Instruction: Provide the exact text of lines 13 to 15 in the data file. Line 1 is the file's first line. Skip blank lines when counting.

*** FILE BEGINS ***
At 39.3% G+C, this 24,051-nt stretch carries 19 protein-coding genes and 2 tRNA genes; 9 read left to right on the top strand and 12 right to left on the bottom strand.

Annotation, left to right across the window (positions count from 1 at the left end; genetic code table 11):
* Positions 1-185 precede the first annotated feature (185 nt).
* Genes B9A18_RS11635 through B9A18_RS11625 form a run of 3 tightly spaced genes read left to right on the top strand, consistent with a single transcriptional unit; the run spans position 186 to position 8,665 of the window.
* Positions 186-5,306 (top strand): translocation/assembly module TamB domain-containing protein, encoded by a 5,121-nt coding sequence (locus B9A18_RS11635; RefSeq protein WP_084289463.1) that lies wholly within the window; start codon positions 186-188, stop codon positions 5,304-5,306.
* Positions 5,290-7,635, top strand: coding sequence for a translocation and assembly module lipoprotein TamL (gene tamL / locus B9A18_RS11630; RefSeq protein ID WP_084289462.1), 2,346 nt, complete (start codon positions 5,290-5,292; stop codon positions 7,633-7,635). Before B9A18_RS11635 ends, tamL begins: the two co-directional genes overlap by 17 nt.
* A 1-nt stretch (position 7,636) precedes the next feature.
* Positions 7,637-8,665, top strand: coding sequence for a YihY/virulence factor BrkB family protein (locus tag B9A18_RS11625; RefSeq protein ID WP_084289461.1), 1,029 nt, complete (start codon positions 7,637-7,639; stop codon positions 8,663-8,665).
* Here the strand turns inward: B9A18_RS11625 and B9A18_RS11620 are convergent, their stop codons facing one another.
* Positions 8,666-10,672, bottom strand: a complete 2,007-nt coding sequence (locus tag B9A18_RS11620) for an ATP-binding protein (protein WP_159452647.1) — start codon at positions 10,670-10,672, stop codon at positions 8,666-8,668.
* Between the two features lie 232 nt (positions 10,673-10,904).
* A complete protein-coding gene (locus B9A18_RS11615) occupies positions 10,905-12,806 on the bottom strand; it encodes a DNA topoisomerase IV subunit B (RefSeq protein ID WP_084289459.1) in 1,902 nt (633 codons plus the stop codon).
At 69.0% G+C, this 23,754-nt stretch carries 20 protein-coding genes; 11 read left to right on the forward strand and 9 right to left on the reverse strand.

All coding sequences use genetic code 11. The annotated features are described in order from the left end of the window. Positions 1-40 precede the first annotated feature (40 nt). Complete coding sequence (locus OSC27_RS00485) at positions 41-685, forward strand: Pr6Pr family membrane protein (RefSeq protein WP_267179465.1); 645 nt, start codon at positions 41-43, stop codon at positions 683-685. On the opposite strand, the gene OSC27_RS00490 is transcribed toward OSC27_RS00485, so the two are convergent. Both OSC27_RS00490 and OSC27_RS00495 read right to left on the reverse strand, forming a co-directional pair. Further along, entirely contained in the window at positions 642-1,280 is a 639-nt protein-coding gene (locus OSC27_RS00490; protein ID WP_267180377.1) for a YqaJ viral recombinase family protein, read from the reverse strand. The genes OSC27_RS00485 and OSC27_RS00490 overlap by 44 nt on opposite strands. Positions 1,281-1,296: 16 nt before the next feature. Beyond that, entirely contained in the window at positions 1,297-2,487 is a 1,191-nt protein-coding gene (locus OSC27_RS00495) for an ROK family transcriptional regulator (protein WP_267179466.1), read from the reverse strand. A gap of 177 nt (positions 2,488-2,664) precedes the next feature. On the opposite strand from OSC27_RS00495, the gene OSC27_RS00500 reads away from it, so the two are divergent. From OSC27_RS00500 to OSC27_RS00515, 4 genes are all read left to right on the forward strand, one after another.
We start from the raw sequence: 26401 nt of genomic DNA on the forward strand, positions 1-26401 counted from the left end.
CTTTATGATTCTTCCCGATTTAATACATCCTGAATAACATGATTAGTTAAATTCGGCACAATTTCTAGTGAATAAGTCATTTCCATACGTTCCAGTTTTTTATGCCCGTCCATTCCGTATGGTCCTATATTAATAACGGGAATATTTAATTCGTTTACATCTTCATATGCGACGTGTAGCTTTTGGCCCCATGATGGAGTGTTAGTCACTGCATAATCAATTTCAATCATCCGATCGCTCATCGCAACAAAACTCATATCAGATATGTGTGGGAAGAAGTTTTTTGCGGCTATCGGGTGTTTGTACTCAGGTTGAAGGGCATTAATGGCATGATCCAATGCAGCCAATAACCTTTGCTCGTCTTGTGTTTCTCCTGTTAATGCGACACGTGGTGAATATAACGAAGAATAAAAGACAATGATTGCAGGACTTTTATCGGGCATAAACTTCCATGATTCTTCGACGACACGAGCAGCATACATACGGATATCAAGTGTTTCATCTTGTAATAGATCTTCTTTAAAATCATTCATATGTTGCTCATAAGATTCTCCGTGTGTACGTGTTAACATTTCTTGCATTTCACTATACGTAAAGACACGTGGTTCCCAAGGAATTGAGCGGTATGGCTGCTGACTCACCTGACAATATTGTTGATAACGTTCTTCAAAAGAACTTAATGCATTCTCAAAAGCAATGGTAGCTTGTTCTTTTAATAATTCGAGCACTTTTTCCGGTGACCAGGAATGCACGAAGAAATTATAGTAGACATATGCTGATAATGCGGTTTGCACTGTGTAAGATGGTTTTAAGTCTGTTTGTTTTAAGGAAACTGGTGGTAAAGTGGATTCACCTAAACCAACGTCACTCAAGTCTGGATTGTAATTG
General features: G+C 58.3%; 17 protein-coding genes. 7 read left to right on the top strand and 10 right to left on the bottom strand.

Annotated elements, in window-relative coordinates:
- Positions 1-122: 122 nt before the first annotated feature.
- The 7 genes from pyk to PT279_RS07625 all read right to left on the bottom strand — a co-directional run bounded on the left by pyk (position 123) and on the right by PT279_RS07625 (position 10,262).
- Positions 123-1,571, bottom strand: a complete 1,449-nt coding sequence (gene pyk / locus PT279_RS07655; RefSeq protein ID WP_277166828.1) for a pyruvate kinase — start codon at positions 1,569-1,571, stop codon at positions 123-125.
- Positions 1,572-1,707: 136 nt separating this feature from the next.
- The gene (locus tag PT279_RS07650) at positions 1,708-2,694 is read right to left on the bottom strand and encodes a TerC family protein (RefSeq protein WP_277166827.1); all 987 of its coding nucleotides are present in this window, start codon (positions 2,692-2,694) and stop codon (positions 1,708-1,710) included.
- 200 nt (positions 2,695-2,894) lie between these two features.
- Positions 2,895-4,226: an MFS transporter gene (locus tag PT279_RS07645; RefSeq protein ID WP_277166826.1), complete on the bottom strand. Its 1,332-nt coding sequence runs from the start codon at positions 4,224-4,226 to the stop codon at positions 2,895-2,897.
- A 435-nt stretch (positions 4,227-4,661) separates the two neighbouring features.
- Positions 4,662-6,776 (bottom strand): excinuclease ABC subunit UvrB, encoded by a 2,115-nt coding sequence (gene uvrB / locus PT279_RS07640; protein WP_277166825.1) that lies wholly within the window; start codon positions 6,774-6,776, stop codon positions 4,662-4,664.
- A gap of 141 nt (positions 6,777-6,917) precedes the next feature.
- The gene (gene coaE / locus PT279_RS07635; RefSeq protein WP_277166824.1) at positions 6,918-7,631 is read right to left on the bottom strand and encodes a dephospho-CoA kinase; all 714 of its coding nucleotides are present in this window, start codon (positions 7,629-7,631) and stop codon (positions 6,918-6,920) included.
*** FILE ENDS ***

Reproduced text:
At 69.0% G+C, this 23,754-nt stretch carries 20 protein-coding genes; 11 read left to right on the forward strand and 9 right to left on the reverse strand.

All coding sequences use genetic code 11. The annotated features are described in order from the left end of the window. Positions 1-40 precede the first annotated feature (40 nt). Complete coding sequence (locus OSC27_RS00485) at positions 41-685, forward strand: Pr6Pr family membrane protein (RefSeq protein WP_267179465.1); 645 nt, start codon at positions 41-43, stop codon at positions 683-685. On the opposite strand, the gene OSC27_RS00490 is transcribed toward OSC27_RS00485, so the two are convergent. Both OSC27_RS00490 and OSC27_RS00495 read right to left on the reverse strand, forming a co-directional pair. Further along, entirely contained in the window at positions 642-1,280 is a 639-nt protein-coding gene (locus OSC27_RS00490; protein ID WP_267180377.1) for a YqaJ viral recombinase family protein, read from the reverse strand. The genes OSC27_RS00485 and OSC27_RS00490 overlap by 44 nt on opposite strands. Positions 1,281-1,296: 16 nt before the next feature. Beyond that, entirely contained in the window at positions 1,297-2,487 is a 1,191-nt protein-coding gene (locus OSC27_RS00495) for an ROK family transcriptional regulator (protein WP_267179466.1), read from the reverse strand. A gap of 177 nt (positions 2,488-2,664) precedes the next feature. On the opposite strand from OSC27_RS00495, the gene OSC27_RS00500 reads away from it, so the two are divergent. From OSC27_RS00500 to OSC27_RS00515, 4 genes are all read left to right on the forward strand, one after another.
We start from the raw sequence: 26401 nt of genomic DNA on the forward strand, positions 1-26401 counted from the left end.